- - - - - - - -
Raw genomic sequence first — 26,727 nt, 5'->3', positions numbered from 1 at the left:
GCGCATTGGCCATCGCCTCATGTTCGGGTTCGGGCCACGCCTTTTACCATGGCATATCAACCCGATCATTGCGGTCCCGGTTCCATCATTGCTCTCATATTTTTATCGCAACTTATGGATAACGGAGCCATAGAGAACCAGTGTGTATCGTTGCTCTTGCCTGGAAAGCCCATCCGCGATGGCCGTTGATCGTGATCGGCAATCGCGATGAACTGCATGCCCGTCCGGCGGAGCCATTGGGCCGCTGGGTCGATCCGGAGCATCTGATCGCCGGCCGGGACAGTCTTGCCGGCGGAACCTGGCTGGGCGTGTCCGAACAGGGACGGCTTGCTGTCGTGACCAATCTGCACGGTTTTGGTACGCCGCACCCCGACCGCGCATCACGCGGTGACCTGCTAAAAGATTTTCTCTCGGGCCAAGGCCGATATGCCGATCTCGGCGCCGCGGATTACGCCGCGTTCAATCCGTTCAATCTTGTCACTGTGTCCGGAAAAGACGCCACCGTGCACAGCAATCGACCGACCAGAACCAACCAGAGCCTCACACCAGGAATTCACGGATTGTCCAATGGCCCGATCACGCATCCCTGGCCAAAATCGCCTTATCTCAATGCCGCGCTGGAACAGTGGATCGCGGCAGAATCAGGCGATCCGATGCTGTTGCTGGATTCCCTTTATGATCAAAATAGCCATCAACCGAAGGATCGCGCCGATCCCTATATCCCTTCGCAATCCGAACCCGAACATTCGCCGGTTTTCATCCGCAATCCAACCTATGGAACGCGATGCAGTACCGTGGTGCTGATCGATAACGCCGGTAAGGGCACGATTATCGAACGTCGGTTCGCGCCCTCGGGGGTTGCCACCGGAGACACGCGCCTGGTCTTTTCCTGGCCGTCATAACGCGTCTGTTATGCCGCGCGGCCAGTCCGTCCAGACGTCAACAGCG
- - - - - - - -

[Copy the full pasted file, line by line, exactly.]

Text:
Raw genomic sequence first — 26,727 nt, 5'->3', positions numbered from 1 at the left:
GCGCATTGGCCATCGCCTCATGTTCGGGTTCGGGCCACGCCTTTTACCATGGCATATCAACCCGATCATTGCGGTCCCGGTTCCATCATTGCTCTCATATTTTTATCGCAACTTATGGATAACGGAGCCATAGAGAACCAGTGTGTATCGTTGCTCTTGCCTGGAAAGCCCATCCGCGATGGCCGTTGATCGTGATCGGCAATCGCGATGAACTGCATGCCCGTCCGGCGGAGCCATTGGGCCGCTGGGTCGATCCGGAGCATCTGATCGCCGGCCGGGACAGTCTTGCCGGCGGAACCTGGCTGGGCGTGTCCGAACAGGGACGGCTTGCTGTCGTGACCAATCTGCACGGTTTTGGTACGCCGCACCCCGACCGCGCATCACGCGGTGACCTGCTAAAAGATTTTCTCTCGGGCCAAGGCCGATATGCCGATCTCGGCGCCGCGGATTACGCCGCGTTCAATCCGTTCAATCTTGTCACTGTGTCCGGAAAAGACGCCACCGTGCACAGCAATCGACCGACCAGAACCAACCAGAGCCTCACACCAGGAATTCACGGATTGTCCAATGGCCCGATCACGCATCCCTGGCCAAAATCGCCTTATCTCAATGCCGCGCTGGAACAGTGGATCGCGGCAGAATCAGGCGATCCGATGCTGTTGCTGGATTCCCTTTATGATCAAAATAGCCATCAACCGAAGGATCGCGCCGATCCCTATATCCCTTCGCAATCCGAACCCGAACATTCGCCGGTTTTCATCCGCAATCCAACCTATGGAACGCGATGCAGTACCGTGGTGCTGATCGATAACGCCGGTAAGGGCACGATTATCGAACGTCGGTTCGCGCCCTCGGGGGTTGCCACCGGAGACACGCGCCTGGTCTTTTCCTGGCCGTCATAACGCGTCTGTTATGCCGCGCGGCCAGTCCGTCCAGACGTCAACAGCG